Henry Wadsworth Longfellow, ed. Poems of Places: An Anthology in 31 Volumes.
Italy: Vols. XI–XIII. 1876–79.

Como, the Lake

Lake of Como

By William Wordsworth (1770–1850)

From “The Prelude

AND, Como! thou, a treasure whom the earth

Keeps to herself, confined as in a depth

Of Abyssinian privacy. I spake

Of thee, thy chestnut woods, and garden plots

Of Indian-corn tended by dark-eyed maids;

Thy lofty steeps, and pathways roofed with vines,

Winding from house to house, from town to town,

Sole link that binds them to each other; walks,

League after league, and cloistral avenues,

Where silence dwells if music be not there:

While yet a youth undisciplined in verse,

Through fond ambition of that hour, I strove

To chant your praise; nor can approach you now

Ungreeted by a more melodious song,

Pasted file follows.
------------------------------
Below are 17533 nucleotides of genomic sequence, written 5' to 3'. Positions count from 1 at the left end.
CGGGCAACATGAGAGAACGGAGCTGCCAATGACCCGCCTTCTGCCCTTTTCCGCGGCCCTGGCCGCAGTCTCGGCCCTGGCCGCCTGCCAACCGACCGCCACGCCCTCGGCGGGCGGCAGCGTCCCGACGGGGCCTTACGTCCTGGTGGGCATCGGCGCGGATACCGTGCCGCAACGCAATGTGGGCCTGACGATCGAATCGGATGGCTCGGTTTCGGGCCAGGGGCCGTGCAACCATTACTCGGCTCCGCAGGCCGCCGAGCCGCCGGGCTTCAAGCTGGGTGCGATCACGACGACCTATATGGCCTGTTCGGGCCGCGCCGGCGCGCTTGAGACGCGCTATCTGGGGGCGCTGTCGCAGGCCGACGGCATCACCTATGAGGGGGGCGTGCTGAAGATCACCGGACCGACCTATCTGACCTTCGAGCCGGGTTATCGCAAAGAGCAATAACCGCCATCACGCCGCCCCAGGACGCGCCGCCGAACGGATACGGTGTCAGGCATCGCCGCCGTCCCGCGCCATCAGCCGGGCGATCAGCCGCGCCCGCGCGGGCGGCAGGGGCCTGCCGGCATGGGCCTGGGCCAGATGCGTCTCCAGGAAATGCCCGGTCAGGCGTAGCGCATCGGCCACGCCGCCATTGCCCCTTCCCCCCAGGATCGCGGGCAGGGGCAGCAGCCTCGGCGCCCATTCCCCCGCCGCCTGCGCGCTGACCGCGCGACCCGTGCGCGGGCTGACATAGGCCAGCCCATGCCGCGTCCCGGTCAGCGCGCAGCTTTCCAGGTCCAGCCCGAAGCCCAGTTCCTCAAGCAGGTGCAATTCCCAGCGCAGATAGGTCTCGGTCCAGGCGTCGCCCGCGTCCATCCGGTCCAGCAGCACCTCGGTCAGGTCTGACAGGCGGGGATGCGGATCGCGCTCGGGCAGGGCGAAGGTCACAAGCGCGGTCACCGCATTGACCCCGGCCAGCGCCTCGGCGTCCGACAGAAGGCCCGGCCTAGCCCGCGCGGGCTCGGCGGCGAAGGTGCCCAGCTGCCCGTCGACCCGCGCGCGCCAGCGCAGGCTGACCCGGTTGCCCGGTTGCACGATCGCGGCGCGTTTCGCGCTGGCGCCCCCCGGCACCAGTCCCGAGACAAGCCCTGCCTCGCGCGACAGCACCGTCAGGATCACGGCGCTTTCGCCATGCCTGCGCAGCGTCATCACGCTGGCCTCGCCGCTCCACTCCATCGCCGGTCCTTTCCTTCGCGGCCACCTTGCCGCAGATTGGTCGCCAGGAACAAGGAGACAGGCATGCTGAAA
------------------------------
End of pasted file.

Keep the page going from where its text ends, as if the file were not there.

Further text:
Where tones of nature smoothed by learned art

May flow in lasting current. Like a breeze

Or sunbeam over your domain I passed

In motion without pause; but ye have left

Your beauty with me, a serene accord

Of forms and colors, passive, yet endowed

In their submissiveness with power as sweet

And gracious, almost might I dare to say,

As virtue is, or goodness; sweet as love,

Or the remembrance of a generous deed,

Or mildest visitation of pure thought,

When God, the giver of all joy, is thanked

Religiously, in silent blessedness;

Sweet as this last herself, for such it is.